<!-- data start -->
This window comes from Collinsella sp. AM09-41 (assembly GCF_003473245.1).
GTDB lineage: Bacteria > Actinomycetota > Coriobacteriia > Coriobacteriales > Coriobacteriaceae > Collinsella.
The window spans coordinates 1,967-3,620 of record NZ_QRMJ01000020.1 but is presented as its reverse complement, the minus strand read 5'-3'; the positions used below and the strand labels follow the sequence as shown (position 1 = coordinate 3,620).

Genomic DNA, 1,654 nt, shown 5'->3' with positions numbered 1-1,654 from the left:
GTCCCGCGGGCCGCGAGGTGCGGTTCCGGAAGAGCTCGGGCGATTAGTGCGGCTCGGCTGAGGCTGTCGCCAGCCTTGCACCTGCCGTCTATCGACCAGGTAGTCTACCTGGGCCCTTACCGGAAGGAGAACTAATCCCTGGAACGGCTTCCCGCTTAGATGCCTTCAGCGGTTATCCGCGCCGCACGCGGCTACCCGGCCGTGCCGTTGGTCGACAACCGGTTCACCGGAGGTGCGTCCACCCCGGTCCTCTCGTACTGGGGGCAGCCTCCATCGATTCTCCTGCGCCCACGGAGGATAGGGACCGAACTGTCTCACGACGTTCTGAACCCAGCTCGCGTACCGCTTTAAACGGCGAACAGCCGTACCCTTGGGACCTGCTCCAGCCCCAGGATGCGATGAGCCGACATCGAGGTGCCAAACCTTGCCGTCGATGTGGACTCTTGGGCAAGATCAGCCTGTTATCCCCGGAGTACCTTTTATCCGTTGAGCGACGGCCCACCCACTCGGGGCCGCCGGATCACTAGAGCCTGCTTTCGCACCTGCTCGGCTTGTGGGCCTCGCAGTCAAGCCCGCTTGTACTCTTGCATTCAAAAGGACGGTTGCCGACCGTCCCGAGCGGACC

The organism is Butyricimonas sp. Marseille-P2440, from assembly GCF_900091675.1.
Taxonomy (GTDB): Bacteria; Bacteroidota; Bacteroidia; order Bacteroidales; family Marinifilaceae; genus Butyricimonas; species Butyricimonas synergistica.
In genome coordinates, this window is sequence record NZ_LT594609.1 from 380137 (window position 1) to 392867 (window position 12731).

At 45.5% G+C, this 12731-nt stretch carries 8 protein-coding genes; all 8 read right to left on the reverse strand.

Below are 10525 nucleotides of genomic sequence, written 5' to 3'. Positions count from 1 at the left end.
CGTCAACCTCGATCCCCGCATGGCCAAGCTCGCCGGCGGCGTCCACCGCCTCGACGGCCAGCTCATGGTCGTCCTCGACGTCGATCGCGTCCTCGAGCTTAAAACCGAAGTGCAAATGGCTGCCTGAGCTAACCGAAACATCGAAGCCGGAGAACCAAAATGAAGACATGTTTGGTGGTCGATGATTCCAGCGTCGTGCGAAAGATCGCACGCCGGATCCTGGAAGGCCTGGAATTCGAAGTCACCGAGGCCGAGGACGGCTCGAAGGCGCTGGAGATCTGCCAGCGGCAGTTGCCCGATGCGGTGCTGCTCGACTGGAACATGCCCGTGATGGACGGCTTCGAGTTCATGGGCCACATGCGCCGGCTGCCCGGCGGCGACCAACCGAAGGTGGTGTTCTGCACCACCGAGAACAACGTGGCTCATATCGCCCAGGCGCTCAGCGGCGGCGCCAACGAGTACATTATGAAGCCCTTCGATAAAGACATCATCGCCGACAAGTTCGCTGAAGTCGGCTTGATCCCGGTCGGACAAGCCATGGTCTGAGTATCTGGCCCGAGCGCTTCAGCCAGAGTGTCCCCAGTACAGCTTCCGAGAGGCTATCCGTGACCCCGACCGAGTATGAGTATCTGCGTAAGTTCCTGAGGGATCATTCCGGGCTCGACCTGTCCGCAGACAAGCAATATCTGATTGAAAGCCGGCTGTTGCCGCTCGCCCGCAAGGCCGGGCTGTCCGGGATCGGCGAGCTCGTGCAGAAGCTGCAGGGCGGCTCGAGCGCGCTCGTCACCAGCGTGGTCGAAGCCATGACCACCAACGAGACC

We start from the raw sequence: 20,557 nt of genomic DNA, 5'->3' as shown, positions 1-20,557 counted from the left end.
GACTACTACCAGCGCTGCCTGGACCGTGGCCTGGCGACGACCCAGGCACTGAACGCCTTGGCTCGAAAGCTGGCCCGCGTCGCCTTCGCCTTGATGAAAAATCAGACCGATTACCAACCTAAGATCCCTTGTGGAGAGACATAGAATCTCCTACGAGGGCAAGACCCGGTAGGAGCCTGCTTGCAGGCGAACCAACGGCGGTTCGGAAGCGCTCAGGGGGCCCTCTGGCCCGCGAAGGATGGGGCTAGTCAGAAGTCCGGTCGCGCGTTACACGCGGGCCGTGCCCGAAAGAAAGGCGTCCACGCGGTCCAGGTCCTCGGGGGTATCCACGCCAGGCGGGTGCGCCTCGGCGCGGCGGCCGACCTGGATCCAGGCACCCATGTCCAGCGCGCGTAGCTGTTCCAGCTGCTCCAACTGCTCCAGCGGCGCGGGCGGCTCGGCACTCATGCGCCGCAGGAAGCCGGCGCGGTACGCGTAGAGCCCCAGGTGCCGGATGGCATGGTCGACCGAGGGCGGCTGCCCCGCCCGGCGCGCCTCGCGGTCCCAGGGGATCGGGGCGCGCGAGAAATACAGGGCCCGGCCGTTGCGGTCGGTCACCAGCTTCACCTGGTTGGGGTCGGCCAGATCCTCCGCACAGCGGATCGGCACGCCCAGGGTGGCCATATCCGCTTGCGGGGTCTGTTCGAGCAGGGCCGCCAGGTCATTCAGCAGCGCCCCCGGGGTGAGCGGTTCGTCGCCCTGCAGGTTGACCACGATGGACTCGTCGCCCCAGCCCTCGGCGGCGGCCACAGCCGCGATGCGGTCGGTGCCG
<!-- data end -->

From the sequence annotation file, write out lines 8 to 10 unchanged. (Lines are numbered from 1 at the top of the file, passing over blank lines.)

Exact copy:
In genome coordinates, this window is sequence record NZ_LT594609.1 from 380137 (window position 1) to 392867 (window position 12731).

At 45.5% G+C, this 12731-nt stretch carries 8 protein-coding genes; all 8 read right to left on the reverse strand.

Below are 10525 nucleotides of genomic sequence, written 5' to 3'. Positions count from 1 at the left end.